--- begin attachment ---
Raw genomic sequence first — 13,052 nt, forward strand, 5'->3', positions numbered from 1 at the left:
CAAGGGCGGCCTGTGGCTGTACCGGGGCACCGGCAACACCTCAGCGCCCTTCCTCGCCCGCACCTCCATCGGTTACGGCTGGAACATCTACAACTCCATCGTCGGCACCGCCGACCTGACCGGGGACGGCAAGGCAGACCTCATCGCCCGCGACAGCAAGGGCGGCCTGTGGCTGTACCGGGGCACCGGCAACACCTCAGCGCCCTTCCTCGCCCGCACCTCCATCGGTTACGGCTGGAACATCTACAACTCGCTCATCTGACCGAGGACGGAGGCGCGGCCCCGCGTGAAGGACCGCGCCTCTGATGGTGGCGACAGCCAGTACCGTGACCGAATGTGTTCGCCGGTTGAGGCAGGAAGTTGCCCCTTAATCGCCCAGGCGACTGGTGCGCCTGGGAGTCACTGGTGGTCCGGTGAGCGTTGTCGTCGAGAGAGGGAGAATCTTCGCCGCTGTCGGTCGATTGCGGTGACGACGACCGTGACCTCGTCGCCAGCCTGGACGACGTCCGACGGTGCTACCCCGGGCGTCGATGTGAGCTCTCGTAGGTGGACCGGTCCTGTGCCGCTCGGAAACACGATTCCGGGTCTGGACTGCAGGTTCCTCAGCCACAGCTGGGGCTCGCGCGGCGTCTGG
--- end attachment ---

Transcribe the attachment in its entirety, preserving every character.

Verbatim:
Raw genomic sequence first — 13,052 nt, forward strand, 5'->3', positions numbered from 1 at the left:
CAAGGGCGGCCTGTGGCTGTACCGGGGCACCGGCAACACCTCAGCGCCCTTCCTCGCCCGCACCTCCATCGGTTACGGCTGGAACATCTACAACTCCATCGTCGGCACCGCCGACCTGACCGGGGACGGCAAGGCAGACCTCATCGCCCGCGACAGCAAGGGCGGCCTGTGGCTGTACCGGGGCACCGGCAACACCTCAGCGCCCTTCCTCGCCCGCACCTCCATCGGTTACGGCTGGAACATCTACAACTCGCTCATCTGACCGAGGACGGAGGCGCGGCCCCGCGTGAAGGACCGCGCCTCTGATGGTGGCGACAGCCAGTACCGTGACCGAATGTGTTCGCCGGTTGAGGCAGGAAGTTGCCCCTTAATCGCCCAGGCGACTGGTGCGCCTGGGAGTCACTGGTGGTCCGGTGAGCGTTGTCGTCGAGAGAGGGAGAATCTTCGCCGCTGTCGGTCGATTGCGGTGACGACGACCGTGACCTCGTCGCCAGCCTGGACGACGTCCGACGGTGCTACCCCGGGCGTCGATGTGAGCTCTCGTAGGTGGACCGGTCCTGTGCCGCTCGGAAACACGATTCCGGGTCTGGACTGCAGGTTCCTCAGCCACAGCTGGGGCTCGCGCGGCGTCTGG